This week in history, March 17, 1923A telephone pioneer
This week in history 90 years ago, on March 17, 1923, Block Islanders were, as usual, busy amusing themselves. Any excuse for a get-together, and in this case it was the “telephone.”
The Newport Mercury newspaper reported the story this way:
“One of the most brilliant social events of the season was held last Monday night in Mohegan Hall in the form of a reception and dance tendered to about 200 of the townspeople by the employees of the local exchange of the New England Telephone & Telegraph Co.”
The Mohegan Hall was located on Water Street, on the second floor of the present-day Mohegan Café. The phone company office, however, was around the corner on Dodge Street, on the first-floor of the building now called Gables II. This was wintertime in the era before television, so people made virtually all of their own recreation, with talking and listening being of great importance.
“During the grand march the flags were unfurled and blue and white confetti gracefully fluttered upon the dancers below ... During a brief intermission at 10:30 a buffet collation was served, which included ice cream, assorted cakes, French pastry and fancy candies ... The dancing continued until 1:30 a.m.”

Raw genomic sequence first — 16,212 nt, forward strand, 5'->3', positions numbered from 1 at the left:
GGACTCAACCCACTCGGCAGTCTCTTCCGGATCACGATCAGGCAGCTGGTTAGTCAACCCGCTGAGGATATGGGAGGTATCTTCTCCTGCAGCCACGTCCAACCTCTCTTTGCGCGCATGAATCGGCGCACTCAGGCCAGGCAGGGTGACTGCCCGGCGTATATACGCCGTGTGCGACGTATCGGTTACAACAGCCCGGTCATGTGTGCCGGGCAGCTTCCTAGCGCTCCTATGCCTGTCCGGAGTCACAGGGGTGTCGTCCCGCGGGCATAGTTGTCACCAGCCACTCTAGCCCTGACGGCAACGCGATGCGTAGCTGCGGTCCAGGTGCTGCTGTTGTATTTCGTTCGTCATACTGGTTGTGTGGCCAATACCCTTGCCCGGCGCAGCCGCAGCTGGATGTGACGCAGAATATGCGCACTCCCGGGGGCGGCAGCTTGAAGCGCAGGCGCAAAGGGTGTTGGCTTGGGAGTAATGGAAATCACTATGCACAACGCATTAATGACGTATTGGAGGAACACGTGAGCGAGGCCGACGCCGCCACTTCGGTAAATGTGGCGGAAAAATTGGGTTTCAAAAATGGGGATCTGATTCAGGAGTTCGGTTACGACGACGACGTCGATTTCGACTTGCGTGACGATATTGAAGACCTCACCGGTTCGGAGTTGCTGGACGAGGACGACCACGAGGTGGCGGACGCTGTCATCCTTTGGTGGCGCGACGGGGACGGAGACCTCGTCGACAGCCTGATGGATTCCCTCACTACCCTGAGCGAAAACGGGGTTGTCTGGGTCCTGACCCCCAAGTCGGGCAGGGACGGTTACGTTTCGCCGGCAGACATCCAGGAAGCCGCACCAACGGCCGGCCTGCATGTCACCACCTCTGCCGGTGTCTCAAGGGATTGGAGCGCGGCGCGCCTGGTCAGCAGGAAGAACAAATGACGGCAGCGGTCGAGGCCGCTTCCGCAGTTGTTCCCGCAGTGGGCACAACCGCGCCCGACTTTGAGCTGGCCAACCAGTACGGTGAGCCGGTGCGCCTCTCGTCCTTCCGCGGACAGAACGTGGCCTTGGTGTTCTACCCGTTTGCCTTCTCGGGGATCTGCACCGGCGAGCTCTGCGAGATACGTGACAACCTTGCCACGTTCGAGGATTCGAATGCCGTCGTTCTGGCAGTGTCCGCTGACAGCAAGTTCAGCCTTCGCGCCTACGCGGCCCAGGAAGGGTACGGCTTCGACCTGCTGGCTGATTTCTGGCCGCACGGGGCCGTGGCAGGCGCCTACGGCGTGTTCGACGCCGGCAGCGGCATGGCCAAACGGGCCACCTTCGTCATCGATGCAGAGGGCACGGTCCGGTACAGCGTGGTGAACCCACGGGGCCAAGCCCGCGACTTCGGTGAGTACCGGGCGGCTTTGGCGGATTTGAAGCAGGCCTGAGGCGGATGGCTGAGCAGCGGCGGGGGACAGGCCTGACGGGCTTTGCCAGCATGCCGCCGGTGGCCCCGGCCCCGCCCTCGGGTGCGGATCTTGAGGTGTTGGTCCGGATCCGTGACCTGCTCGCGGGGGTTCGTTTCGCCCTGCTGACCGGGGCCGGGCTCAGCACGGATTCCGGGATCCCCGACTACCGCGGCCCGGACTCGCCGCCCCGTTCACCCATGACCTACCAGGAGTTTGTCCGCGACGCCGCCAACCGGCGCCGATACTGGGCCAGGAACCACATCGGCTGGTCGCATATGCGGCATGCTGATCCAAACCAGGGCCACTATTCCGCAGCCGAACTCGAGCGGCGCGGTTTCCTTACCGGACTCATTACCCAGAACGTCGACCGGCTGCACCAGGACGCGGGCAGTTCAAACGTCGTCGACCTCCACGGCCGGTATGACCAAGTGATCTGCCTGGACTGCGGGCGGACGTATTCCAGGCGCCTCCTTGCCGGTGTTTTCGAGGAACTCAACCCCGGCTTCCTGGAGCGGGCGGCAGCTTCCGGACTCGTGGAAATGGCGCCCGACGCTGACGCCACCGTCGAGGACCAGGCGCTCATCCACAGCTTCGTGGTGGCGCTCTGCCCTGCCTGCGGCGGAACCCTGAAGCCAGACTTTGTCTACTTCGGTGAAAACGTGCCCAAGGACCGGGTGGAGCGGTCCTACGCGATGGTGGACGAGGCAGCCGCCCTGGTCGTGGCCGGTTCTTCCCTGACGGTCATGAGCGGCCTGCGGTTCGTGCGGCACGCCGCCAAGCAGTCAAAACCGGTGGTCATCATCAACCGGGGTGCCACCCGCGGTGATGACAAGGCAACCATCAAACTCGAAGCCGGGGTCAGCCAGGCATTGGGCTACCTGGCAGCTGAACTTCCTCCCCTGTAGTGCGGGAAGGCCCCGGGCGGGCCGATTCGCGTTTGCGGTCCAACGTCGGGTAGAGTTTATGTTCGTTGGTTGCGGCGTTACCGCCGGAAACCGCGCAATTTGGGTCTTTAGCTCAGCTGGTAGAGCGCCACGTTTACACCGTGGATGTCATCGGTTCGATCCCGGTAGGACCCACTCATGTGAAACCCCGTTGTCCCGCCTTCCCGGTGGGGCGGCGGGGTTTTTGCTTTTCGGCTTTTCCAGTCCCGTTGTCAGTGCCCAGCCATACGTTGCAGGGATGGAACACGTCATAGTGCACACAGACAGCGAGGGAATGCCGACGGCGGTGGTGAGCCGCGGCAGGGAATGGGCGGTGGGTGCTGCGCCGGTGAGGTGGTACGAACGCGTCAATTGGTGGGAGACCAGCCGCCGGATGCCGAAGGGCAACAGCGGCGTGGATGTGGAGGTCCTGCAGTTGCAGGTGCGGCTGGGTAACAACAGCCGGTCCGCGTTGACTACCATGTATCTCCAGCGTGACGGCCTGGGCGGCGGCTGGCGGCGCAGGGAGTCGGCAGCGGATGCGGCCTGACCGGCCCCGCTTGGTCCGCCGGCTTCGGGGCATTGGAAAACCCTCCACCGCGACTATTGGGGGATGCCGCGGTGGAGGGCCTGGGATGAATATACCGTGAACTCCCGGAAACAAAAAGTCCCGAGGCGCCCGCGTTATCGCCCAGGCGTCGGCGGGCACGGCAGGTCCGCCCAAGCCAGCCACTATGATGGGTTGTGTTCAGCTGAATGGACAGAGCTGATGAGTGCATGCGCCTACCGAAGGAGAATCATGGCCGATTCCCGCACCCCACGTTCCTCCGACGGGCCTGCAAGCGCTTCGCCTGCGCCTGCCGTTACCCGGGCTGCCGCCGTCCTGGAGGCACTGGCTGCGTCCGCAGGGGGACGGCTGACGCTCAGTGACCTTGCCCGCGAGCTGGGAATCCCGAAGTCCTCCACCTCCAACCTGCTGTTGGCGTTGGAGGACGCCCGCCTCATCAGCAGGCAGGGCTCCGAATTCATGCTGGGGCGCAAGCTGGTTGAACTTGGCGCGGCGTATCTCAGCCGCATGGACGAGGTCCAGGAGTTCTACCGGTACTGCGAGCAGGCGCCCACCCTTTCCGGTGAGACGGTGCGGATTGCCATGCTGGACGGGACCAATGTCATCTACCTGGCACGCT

“The committee in charge included Miss Gladys Steadman, chief operator; Miss Edna Sheffield, Mrs. Armenie Mitchell, Chris Anderson, wire chief; Henry Dodge and Chester Mott.”
Gladys Steadman obtained fame due, in part, to her longevity, living until 1990 and outlasting all her contemporaries of that festive evening. Her 99 years of life saw her participate in most island organizations, particularly the Daughters of the American Revoultion, the Historical Society, and the Eastern Star. She was also a member of the Telephone Pioneers of America.
Miss Steadman — who never married — was most affectionately remembered for her 54 years in the telephone office. It was a time when callers needed to talk to the operator first, who then plugged appropriate wires into correct holes on the switchboard. The system ended when phones with dial tones were installed on the island in 1957.
Those few seconds of chatting imbued Gladys with a quick wit and wry sense of humor. The operator could listen in on the phone call a bit, too — just to make sure the connection worked. That, together with all her other community activities, probably gave the beloved Gladys a deeper knowledge of the island’s workings than anyone else had — which was fine with nearly everyone.